KUALA LUMPUR, Dec 21 — The Federal Territories Ministry should not disregard the wellbeing of existing Kuala Lumpur neighbourhoods in its bid to offer affordable housing in the capital city, Taman Desa residents said today.
They also alleged that the absence of a holistic master plan for the development of the federal territory of Kuala Lumpur (WPKL) was causing “confusion, distress and dissension”.
“The ministry in its noble pursuit to create affordable housing has a moral responsibility and obligation to protect the wellbeing and interests of all communities of WPKL.
“It is inappropriate and unfair to look after only the segment of WPKL population requiring affordable housing and disregarding the wellbeing of others,” Taman Desa’s Armada Villa residents’ spokesman Chong and Protect Taman Desa coalition’s Kervin Chong said in a joint statement today.
“We urge the honorable minister as the leader to lead the way in providing a transparent and clearly defined Master Plan,” they said, noting that there would be “comfort, certainty and clarity of purpose and leadership” when such a blueprint is in place.
The Protect Taman Desa coalition have identified 13 planned condominium projects that they allege will cause ad-hoc and unsustainable development of their neighbourhood, while the low-rise Armada Villa residents have objected to a playground land being converted into the project site for a high-rise condominium.
However they pointed out that Taman Desa residents have not objected to a separate project called Desa Satumas — under the Federal Territories Ministry’s affordable housing programme Rumawip — that is also near Armada Villa.
“The residents of Armada Villa and Danau Impian condominium which is immediately adjacent to this plot of land have not lodged any complaint against the Rumawip project developed by Aset Kayamas,” they said, referring to a land which previously housed the Seputeh Umno division office and a community hall which was sold to the developer for the Desa Satumas project.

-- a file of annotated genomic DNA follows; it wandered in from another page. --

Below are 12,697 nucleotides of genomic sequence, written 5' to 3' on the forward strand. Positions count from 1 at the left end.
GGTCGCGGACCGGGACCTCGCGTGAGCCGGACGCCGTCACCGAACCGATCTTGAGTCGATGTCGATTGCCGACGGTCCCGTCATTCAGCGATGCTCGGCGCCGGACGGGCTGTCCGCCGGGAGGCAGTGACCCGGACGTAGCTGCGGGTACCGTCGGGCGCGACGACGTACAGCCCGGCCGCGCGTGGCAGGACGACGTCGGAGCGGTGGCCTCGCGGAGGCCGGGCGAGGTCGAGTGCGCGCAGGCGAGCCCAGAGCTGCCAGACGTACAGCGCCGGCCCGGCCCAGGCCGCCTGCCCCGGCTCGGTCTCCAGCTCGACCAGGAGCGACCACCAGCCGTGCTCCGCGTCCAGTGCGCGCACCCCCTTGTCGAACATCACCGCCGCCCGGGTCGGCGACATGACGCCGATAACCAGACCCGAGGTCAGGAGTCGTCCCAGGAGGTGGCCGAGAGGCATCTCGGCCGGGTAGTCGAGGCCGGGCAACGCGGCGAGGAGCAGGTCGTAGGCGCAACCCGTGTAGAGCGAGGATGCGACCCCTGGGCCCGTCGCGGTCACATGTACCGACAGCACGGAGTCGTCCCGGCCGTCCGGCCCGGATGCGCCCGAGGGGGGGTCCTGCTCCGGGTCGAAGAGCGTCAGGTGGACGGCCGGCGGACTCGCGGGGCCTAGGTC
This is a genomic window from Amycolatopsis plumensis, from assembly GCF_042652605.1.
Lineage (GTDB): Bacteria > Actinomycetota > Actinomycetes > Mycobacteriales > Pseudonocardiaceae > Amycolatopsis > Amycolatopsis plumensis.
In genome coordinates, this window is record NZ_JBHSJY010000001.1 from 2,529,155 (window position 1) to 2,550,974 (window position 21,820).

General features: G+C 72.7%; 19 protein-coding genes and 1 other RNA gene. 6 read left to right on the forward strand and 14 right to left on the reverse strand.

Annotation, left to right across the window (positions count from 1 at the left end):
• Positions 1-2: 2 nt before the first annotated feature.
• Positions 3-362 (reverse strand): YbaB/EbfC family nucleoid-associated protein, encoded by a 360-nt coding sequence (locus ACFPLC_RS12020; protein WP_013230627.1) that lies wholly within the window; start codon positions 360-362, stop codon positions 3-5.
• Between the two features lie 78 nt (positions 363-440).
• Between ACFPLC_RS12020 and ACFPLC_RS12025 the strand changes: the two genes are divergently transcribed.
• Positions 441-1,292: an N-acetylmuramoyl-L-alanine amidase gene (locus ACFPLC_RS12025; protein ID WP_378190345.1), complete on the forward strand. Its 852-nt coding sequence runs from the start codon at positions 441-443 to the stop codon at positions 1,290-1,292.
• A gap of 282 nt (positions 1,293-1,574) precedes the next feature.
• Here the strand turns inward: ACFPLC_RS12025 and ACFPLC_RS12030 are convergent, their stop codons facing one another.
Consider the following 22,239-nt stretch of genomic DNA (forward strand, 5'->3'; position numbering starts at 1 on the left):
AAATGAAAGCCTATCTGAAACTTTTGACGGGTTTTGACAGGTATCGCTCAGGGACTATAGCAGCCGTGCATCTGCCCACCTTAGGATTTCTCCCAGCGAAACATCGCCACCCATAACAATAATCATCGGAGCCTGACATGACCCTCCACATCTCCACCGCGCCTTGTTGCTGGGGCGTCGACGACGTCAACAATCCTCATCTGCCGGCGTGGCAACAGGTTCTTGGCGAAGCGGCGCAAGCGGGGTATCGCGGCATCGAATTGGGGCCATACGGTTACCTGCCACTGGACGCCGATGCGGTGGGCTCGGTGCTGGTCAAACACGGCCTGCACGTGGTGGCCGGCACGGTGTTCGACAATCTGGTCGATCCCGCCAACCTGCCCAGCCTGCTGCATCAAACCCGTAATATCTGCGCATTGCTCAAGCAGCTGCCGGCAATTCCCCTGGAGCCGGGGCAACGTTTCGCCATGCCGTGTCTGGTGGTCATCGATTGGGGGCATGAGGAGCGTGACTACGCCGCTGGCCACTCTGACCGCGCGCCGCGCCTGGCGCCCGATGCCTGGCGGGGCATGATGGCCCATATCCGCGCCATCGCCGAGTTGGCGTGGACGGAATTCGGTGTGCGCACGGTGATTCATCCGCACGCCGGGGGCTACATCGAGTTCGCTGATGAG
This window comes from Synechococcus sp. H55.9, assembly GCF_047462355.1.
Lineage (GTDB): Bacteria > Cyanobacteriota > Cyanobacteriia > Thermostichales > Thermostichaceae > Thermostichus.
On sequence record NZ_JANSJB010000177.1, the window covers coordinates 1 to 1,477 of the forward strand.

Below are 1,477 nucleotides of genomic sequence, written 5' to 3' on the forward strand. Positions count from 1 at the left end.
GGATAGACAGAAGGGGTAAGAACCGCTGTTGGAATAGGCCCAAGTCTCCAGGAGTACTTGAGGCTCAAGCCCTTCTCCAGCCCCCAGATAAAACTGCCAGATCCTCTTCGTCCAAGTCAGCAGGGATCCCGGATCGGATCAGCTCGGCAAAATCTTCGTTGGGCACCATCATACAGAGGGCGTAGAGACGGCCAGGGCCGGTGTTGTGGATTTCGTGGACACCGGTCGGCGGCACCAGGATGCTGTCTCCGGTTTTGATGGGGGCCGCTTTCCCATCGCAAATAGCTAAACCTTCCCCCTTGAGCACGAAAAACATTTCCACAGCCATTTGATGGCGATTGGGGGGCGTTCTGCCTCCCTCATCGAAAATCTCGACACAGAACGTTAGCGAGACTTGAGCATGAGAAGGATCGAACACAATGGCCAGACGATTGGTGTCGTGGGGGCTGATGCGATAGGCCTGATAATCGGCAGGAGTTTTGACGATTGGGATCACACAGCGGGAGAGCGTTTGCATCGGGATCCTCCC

Focusing instead on a high-rise condominium project of 333 units to be built on the playground land that was sold to a private developer, the Armada Villa residents noted that they had on November 16 filed a report to the Malaysian Anti-Corruption Commission for a probe on the sale and transfer of the land that carries the lot number 54838.
“Whilst the residents who lodged the report has neither received feedback nor response from MACC on this report, we trust that the matter is being looked into by MACC,” the residents said in the same statement.
The Armada Villa residents questioned why the land earmarked for use as library and park was sold, also saying that Kuala Lumpur City Hall (DBKL) had failed to notify them of the project and that residents had only discovered it when “hoardings were put up on the plot of land and the playground equipment were all removed”.
“It was also discovered that the Developer had started soil investigations and a primary access was created at the back portion of the land which is near the primary entrance to the SMART Retention pond along Jalan Desa,” they said, further asserting that this project is not an affordable housing project.
“Given the facts of the matter, we urge the Federal Territories Ministry to explain how this transaction took place,” they added.
Last Tuesday, Cheras MP Tan Kok Wai claimed that 45 plots of “precious prime land” in KL have been sold below market price and without open tender since Datuk Seri Tengku Adnan Tengku Mansor became Federal Territories minister in May 2013, saying these lots would have fetched higher prices with open bidding.
In the July 27 reply, the Federal Territories Ministry said that 15 agreements for the sale of DBKL land were finalised during the 2016 to July 14, 2017 period, with 10 of these for housing development including Rumawip, and the remaining five for various purposes such as business space, trade and serviced apartments.
Responding to Tan, Tengku Adnan last Thursday said the land sold involved places such as “non-feasible hawker centre reserves, squatter settlements, public housing spaces, reserved open spaces and staff quarters”, noting that the land were sold for projects under Rumawip and two affordable housing schemes — 1Malaysia Civil Servants Housing (PPA1M) and 1Malaysia People’s Housing (PR1MA).
He said some of the land were sold at a discounted price to developers, with developers then having to sell the houses at affordable prices ranging from RM42,000 to RM230,000 through the concept of cross-subsidisation.